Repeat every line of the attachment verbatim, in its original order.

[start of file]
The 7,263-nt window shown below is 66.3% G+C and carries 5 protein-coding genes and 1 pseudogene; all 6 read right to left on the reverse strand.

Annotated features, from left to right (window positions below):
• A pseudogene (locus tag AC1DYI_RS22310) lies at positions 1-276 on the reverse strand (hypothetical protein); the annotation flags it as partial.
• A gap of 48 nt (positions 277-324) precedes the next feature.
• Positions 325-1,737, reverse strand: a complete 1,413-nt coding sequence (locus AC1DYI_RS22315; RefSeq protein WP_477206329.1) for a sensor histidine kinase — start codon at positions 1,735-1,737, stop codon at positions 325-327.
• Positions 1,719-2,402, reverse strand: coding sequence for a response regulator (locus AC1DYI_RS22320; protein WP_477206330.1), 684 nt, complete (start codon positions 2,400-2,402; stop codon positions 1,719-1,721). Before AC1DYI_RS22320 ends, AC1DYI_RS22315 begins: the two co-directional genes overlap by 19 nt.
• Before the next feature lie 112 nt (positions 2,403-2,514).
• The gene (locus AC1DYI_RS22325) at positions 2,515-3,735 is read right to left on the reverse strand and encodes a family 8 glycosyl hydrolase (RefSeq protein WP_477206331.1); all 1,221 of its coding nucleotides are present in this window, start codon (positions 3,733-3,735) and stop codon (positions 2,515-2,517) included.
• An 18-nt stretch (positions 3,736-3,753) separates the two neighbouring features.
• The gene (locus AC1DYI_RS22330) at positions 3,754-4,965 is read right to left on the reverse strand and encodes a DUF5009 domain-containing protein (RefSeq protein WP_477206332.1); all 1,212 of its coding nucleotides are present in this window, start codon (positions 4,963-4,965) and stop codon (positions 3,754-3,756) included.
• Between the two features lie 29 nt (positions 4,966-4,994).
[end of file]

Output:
The 7,263-nt window shown below is 66.3% G+C and carries 5 protein-coding genes and 1 pseudogene; all 6 read right to left on the reverse strand.

Annotated features, from left to right (window positions below):
• A pseudogene (locus tag AC1DYI_RS22310) lies at positions 1-276 on the reverse strand (hypothetical protein); the annotation flags it as partial.
• A gap of 48 nt (positions 277-324) precedes the next feature.
• Positions 325-1,737, reverse strand: a complete 1,413-nt coding sequence (locus AC1DYI_RS22315; RefSeq protein WP_477206329.1) for a sensor histidine kinase — start codon at positions 1,735-1,737, stop codon at positions 325-327.
• Positions 1,719-2,402, reverse strand: coding sequence for a response regulator (locus AC1DYI_RS22320; protein WP_477206330.1), 684 nt, complete (start codon positions 2,400-2,402; stop codon positions 1,719-1,721). Before AC1DYI_RS22320 ends, AC1DYI_RS22315 begins: the two co-directional genes overlap by 19 nt.
• Before the next feature lie 112 nt (positions 2,403-2,514).
• The gene (locus AC1DYI_RS22325) at positions 2,515-3,735 is read right to left on the reverse strand and encodes a family 8 glycosyl hydrolase (RefSeq protein WP_477206331.1); all 1,221 of its coding nucleotides are present in this window, start codon (positions 3,733-3,735) and stop codon (positions 2,515-2,517) included.
• An 18-nt stretch (positions 3,736-3,753) separates the two neighbouring features.
• The gene (locus AC1DYI_RS22330) at positions 3,754-4,965 is read right to left on the reverse strand and encodes a DUF5009 domain-containing protein (RefSeq protein WP_477206332.1); all 1,212 of its coding nucleotides are present in this window, start codon (positions 4,963-4,965) and stop codon (positions 3,754-3,756) included.
• Between the two features lie 29 nt (positions 4,966-4,994).